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 Post subject: Kona Cinder Cone 1999
PostPosted: Sat Apr 13, 2019 9:27 pm 
Newbie

Joined: Sat Apr 13, 2019 8:58 pm
Posts: 4
Hi. Thought I'd seek advice from some experts. Back in 99 I purchased this bike with one of my first pay packets. It was probably ridden for 200 miles at most before it went in to storage for 18 years. It has only just come out again and is all original components.

It obviously needs a service but the Marzocchi shocks are very spongey. I'd love people's opinion on whether or not it's worth spending time and money getting it to a good level again or should I sell it and buy something new?

I now have children that want to go on rides. It's highly unlikely it will see anything other than roads and light trails. Should I change the forks to a rigid set instead?

I would really appreciate any feedback, thanks for reading and look forward to any response.

I loved the look of the bike and always felt it was a bit of a crime it was never used!


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 Post subject: Re:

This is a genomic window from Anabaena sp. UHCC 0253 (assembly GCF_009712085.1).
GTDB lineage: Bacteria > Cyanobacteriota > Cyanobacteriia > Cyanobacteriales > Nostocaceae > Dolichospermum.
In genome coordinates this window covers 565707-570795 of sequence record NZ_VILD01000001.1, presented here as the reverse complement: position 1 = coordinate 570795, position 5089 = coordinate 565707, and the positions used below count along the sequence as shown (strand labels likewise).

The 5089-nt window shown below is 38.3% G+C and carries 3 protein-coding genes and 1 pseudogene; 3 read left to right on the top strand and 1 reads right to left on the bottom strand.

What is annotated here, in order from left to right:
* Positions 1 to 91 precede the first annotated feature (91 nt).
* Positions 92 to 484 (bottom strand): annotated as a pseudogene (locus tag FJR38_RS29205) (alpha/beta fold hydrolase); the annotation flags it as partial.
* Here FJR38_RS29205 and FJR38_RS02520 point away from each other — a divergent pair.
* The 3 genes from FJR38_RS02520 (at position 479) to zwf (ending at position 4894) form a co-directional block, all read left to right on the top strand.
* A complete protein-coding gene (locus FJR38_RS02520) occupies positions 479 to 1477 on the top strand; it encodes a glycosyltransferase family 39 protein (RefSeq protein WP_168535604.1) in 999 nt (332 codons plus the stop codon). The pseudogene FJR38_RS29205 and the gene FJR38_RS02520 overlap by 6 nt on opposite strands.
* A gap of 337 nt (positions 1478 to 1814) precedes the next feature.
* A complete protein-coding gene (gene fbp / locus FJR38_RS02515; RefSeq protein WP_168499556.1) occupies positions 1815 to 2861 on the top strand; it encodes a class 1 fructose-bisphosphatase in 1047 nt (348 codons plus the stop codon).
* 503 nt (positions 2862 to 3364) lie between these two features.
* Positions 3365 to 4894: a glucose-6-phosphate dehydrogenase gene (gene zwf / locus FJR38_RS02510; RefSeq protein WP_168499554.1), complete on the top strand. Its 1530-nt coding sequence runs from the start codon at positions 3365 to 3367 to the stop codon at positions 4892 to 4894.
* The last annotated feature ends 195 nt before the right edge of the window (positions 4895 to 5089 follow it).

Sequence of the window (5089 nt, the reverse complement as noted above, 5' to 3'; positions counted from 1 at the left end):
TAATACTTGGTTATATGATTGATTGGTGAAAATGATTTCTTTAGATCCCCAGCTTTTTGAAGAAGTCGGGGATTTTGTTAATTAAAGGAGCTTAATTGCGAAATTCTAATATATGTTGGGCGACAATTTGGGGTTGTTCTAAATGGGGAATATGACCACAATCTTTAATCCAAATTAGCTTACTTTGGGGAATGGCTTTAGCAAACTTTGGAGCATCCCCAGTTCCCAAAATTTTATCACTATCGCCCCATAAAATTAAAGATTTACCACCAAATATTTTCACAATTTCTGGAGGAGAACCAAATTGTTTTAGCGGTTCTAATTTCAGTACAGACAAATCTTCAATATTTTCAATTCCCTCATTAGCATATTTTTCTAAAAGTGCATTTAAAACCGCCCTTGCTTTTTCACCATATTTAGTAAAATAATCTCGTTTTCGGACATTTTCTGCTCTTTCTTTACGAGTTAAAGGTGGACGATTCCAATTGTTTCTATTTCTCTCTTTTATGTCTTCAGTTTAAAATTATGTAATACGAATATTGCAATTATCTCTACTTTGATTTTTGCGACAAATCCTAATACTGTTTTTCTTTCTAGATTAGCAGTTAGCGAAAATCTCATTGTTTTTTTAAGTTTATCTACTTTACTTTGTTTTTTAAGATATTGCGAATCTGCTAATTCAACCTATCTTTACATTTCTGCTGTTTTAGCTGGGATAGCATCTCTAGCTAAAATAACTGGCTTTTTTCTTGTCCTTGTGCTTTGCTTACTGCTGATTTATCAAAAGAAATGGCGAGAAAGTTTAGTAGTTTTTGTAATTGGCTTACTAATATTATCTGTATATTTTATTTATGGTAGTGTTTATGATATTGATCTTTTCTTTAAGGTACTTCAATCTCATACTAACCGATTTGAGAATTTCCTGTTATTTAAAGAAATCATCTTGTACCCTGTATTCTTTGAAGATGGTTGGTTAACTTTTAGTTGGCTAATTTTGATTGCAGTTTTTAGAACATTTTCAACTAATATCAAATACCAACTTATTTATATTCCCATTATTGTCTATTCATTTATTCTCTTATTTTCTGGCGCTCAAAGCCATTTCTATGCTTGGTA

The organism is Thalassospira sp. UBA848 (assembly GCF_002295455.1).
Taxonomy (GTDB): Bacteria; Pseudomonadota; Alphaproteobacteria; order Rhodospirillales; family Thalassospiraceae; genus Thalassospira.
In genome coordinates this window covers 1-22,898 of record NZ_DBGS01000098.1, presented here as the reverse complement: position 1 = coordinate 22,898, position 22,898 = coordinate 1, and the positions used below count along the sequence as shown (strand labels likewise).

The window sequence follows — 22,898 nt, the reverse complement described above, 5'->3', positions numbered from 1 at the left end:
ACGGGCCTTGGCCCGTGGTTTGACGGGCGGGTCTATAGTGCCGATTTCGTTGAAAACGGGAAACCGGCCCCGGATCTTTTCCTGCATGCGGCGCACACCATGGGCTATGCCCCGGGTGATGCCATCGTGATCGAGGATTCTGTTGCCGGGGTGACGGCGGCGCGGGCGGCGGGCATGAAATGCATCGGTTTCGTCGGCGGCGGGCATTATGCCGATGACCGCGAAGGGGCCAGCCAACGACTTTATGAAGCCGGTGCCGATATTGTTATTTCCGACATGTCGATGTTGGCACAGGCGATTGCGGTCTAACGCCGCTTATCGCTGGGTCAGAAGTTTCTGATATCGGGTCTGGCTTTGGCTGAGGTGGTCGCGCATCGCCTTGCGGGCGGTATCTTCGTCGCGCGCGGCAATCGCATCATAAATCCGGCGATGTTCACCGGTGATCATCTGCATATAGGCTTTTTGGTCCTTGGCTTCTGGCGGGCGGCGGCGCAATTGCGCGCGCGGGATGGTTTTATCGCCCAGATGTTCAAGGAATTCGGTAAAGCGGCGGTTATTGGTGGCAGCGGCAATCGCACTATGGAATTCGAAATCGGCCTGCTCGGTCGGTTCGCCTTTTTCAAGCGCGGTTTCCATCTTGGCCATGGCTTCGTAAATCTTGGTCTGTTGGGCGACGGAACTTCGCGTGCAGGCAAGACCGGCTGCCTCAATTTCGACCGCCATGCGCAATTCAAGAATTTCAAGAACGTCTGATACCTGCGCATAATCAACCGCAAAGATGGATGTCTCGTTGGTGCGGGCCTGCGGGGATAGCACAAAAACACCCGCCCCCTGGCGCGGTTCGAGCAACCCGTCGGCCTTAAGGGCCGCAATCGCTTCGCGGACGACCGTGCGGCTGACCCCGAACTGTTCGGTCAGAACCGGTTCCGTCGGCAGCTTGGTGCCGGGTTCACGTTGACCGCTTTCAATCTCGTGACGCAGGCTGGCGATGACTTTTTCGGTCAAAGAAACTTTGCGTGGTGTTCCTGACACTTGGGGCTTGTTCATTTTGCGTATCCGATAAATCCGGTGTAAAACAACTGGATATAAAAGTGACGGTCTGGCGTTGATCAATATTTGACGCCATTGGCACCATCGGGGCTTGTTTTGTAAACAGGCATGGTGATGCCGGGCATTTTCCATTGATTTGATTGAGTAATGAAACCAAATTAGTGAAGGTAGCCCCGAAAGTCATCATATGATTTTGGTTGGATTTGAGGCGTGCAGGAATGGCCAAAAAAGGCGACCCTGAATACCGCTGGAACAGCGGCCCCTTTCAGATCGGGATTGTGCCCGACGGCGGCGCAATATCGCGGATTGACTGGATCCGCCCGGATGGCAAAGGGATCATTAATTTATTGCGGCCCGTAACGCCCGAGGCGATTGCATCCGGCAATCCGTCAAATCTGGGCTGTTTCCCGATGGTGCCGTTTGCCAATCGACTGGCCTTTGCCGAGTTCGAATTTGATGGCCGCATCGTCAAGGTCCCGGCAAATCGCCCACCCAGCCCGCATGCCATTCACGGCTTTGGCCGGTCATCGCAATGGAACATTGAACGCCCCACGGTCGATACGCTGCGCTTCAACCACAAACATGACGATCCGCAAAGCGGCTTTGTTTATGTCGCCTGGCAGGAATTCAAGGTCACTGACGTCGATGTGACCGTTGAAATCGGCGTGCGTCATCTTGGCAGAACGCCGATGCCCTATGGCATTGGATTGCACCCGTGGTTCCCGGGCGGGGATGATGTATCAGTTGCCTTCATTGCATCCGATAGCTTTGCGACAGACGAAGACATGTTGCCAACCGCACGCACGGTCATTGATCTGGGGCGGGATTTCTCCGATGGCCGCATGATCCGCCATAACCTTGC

PostPosted: Sun Apr 14, 2019 11:29 pm 
Newbie

Joined: Sat Apr 13, 2019 8:58 pm
Posts: 4
After a bit of research I think I'm going to go rigid. Could anybody recommend a suitable set of forks please?


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 Post subject: Re:
PostPosted: Sun Apr 14, 2019 11:30 pm 
Newbie

Joined: Sat Apr 13, 2019 8:58 pm
Posts: 4
Could tou also recommend some hybrid type tyres please that won't break the bank?


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PostPosted: Mon Apr 15, 2019 8:44 am 
Old School Grand Master

Joined: Tue Oct 09, 2007 1:55 pm
Posts: 9542
Location: New Forest, UK
A really underrated frame - loved my one which I ran for years as a singlespeed.
I think you are sensible that you don't need suspension forks, however if it's just casual riding with kids then the fork isn't going to hold you up. The perfect solution is a set of Kona P2 steel forks, typically £30-50 on here or eBay. Make sure the steerer is long enough (IIRC around 185mm is sufficient). However, you should be able to make the forks a little less squishy by dialling in the preload knob.
If you do decide to go for a rigid fork, unfortunately the rigid P2 isn't available with v-brake posts. However the eXotic 42.5mm carbon fork fits well. It's usually around £120. This steel one would also fit well:https://www.planetx.co.uk/i/q/FOOOCR26DV/on-one-cromo-26er-mtb-fork-v-brake--disc

As for tyres, Conti Double Fighter is a nice fast tyre.


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 Post subject: Re:
PostPosted: Mon Apr 15, 2019 7:05 pm 
Newbie

Joined: Sat Apr 13, 2019 8:58 pm
Posts: 4
Thanks Hamster. Just opened up the top fitting to find air valves. Now refilled so that problem has gone! Just purchased tyres as recommended and will begin to strip components down to clean and rebuild at the weekend.

I think this could be a new hobby. Thank you.


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